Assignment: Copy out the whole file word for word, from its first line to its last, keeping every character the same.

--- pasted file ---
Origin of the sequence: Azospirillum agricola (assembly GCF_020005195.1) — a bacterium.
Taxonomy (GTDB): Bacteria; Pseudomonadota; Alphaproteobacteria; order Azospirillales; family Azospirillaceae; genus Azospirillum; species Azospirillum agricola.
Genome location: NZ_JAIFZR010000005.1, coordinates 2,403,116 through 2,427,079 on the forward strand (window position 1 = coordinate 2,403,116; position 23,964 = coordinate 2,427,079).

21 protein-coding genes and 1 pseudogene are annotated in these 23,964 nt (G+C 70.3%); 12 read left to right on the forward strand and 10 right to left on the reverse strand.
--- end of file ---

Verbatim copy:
Origin of the sequence: Azospirillum agricola (assembly GCF_020005195.1) — a bacterium.
Taxonomy (GTDB): Bacteria; Pseudomonadota; Alphaproteobacteria; order Azospirillales; family Azospirillaceae; genus Azospirillum; species Azospirillum agricola.
Genome location: NZ_JAIFZR010000005.1, coordinates 2,403,116 through 2,427,079 on the forward strand (window position 1 = coordinate 2,403,116; position 23,964 = coordinate 2,427,079).

21 protein-coding genes and 1 pseudogene are annotated in these 23,964 nt (G+C 70.3%); 12 read left to right on the forward strand and 10 right to left on the reverse strand.